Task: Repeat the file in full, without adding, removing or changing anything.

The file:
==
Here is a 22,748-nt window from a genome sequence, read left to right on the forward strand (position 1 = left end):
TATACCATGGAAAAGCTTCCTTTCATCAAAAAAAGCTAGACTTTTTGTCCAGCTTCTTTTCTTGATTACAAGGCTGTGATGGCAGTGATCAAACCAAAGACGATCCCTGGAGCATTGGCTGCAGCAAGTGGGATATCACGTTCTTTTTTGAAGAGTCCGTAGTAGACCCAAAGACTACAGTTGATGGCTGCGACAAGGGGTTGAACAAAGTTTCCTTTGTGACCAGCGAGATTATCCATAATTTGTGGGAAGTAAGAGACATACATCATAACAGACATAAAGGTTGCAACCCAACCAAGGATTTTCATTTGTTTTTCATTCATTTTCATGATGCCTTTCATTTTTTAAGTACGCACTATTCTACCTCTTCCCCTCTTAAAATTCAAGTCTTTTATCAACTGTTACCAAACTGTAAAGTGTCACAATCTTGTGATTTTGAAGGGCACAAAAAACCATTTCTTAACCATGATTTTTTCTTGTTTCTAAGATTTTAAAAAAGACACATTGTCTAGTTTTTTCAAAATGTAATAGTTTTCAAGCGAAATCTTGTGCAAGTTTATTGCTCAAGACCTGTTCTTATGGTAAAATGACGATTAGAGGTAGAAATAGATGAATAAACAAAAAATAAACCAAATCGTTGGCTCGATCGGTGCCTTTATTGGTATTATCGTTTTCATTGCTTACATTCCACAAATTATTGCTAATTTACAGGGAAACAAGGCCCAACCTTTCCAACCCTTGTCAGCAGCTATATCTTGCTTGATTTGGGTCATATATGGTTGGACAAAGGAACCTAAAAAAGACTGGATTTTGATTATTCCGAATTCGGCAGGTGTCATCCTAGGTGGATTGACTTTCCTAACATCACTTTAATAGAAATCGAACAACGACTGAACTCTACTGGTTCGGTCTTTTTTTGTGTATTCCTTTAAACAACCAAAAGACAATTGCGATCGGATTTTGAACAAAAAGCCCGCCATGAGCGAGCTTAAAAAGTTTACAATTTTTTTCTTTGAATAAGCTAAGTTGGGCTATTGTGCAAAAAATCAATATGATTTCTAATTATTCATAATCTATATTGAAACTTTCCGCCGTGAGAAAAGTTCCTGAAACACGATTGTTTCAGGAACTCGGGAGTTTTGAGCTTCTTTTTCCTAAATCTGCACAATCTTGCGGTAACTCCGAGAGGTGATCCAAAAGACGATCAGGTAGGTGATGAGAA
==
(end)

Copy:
Here is a 22,748-nt window from a genome sequence, read left to right on the forward strand (position 1 = left end):
TATACCATGGAAAAGCTTCCTTTCATCAAAAAAAGCTAGACTTTTTGTCCAGCTTCTTTTCTTGATTACAAGGCTGTGATGGCAGTGATCAAACCAAAGACGATCCCTGGAGCATTGGCTGCAGCAAGTGGGATATCACGTTCTTTTTTGAAGAGTCCGTAGTAGACCCAAAGACTACAGTTGATGGCTGCGACAAGGGGTTGAACAAAGTTTCCTTTGTGACCAGCGAGATTATCCATAATTTGTGGGAAGTAAGAGACATACATCATAACAGACATAAAGGTTGCAACCCAACCAAGGATTTTCATTTGTTTTTCATTCATTTTCATGATGCCTTTCATTTTTTAAGTACGCACTATTCTACCTCTTCCCCTCTTAAAATTCAAGTCTTTTATCAACTGTTACCAAACTGTAAAGTGTCACAATCTTGTGATTTTGAAGGGCACAAAAAACCATTTCTTAACCATGATTTTTTCTTGTTTCTAAGATTTTAAAAAAGACACATTGTCTAGTTTTTTCAAAATGTAATAGTTTTCAAGCGAAATCTTGTGCAAGTTTATTGCTCAAGACCTGTTCTTATGGTAAAATGACGATTAGAGGTAGAAATAGATGAATAAACAAAAAATAAACCAAATCGTTGGCTCGATCGGTGCCTTTATTGGTATTATCGTTTTCATTGCTTACATTCCACAAATTATTGCTAATTTACAGGGAAACAAGGCCCAACCTTTCCAACCCTTGTCAGCAGCTATATCTTGCTTGATTTGGGTCATATATGGTTGGACAAAGGAACCTAAAAAAGACTGGATTTTGATTATTCCGAATTCGGCAGGTGTCATCCTAGGTGGATTGACTTTCCTAACATCACTTTAATAGAAATCGAACAACGACTGAACTCTACTGGTTCGGTCTTTTTTTGTGTATTCCTTTAAACAACCAAAAGACAATTGCGATCGGATTTTGAACAAAAAGCCCGCCATGAGCGAGCTTAAAAAGTTTACAATTTTTTTCTTTGAATAAGCTAAGTTGGGCTATTGTGCAAAAAATCAATATGATTTCTAATTATTCATAATCTATATTGAAACTTTCCGCCGTGAGAAAAGTTCCTGAAACACGATTGTTTCAGGAACTCGGGAGTTTTGAGCTTCTTTTTCCTAAATCTGCACAATCTTGCGGTAACTCCGAGAGGTGATCCAAAAGACGATCAGGTAGGTGATGAGAA